Thursday, July 30, 2009

Giddy with the efficiency of it all

Day 30...

Today was a good day in some key ways. At one point I was what one might call "giddy".

Today I had two goals - set up our YMCA membership, which required the routing number from our checking account. I also delivered a tax document to the state of North Carolina in an overnight delivery mode.

In India, dealing with a bank *and* an organization that you want to join all in the same day is a daunting task. The chaotic lines (or lack of lines) at the bank followed and the requests for "a passport size photo" can mean that you get nothing done and must spend time on the phone for days on end trying to get done that which you want to get done. Often it never happens. Or at least not easily.

Here, everywhere I went they had a process that they had thought through that could help me. At the Bank I explained that we don't have checks for our checking account because we have been overseas. The woman explained that they have a form for that scenario and she would be glad to print out a form with our account's routing number. She did so, and I was then armed with the document that I needed.

Then I went to the Harris YMCA to register the family for membership. I explained that we would be joining after not being members for two years. She said, "Let me look for you in the system> Ah, yes, we still have a record of you. Tara, Liam, Aidan and Jonah will also be joining? Great. Let's pro-rate tomorrow's fee for July, pay August in full and then you can pay the membership fee. You can start going to any area YMCA tomorrow morning." Debit card came out, got swiped and we were done.

She then read the form from the Bank and said, "Yes, we can use this in lieu of a canceled check and we will auto-draft your monthly payment on the first of every month. You're all set."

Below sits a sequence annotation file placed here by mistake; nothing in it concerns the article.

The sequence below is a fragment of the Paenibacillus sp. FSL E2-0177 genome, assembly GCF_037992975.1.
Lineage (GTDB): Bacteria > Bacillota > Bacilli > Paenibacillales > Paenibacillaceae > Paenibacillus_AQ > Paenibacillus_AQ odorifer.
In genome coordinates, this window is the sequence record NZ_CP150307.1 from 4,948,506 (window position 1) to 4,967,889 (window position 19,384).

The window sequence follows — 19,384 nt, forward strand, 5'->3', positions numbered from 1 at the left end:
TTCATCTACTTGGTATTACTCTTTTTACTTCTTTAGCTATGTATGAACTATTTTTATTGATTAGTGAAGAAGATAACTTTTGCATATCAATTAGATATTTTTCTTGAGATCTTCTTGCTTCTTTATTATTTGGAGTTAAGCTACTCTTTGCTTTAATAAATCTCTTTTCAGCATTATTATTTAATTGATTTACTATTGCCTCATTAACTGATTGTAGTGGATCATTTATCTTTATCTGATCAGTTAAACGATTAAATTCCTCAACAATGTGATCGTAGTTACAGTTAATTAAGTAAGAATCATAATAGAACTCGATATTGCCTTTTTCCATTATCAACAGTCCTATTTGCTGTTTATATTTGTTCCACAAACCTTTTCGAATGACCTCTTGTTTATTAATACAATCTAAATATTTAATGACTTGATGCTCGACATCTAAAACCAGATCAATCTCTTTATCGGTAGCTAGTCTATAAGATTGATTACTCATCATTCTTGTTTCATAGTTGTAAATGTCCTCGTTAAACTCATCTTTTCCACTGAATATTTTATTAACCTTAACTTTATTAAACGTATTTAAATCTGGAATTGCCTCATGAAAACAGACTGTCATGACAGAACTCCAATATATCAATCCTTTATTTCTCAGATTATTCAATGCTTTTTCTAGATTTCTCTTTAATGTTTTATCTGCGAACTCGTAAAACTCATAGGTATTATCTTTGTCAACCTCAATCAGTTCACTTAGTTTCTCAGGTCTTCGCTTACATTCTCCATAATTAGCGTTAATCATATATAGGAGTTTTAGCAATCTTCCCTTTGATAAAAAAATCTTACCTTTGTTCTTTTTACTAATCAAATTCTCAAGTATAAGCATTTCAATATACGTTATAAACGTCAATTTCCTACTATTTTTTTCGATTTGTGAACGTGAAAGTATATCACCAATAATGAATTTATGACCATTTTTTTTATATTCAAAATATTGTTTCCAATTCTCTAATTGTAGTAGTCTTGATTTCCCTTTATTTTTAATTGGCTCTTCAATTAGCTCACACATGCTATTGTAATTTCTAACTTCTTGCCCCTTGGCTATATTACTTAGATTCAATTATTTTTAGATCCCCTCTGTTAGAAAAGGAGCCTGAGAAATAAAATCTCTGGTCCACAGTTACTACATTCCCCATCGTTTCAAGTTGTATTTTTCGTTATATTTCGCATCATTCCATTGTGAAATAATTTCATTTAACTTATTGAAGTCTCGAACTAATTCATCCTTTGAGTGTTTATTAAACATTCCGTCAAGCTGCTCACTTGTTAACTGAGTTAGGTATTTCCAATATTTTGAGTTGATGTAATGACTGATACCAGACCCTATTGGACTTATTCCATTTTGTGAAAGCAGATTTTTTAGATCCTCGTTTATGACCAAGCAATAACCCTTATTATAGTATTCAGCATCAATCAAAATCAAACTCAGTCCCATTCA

At this point I was sort of laughing inside. Could this really all be happening like this? You mean I didn't need to have a photo of each family member? You mean there is no old guy that I needed to meet with after sitting outside of his office for two hours? And where, may I ask, are all of the rubber stamps??

Wow. That easy?

Then, I went to the US Postal Service and stood in line. That alone was a pleasure. But the greatest part was that although the line fed into two women sitting at the front of the office, there was a third guy walking up the each customer in the line and asking what it was that they needed. As we explained, one by one, what our need was, he recommended that we either stay in line or come with him. I was brought out of the line and given special service, as my document needed to be sent overnight.

He pulled me aside and explained what form to fill out, gave me the routing number for the package and explained that I could track it online. He also said, "We commit that the package will arrive no later than 11:48 tomorrow."

"Great, are we done?" I asked.

"Yup, you're all set."

At this point I couldn't contain my smile. You mean you won't hold onto the package for a day for no apparent reason?

It just kept getting better.

Now, I am not disparaging India. It's just that India and the US are greatly contrasted in their understanding of who is the customer and what the customer expects and deserves.

So, as we deal with an emotional roller coaster called repatriation, we look for whatever we can to feel happy about.

Yesterday had some really nice attributes.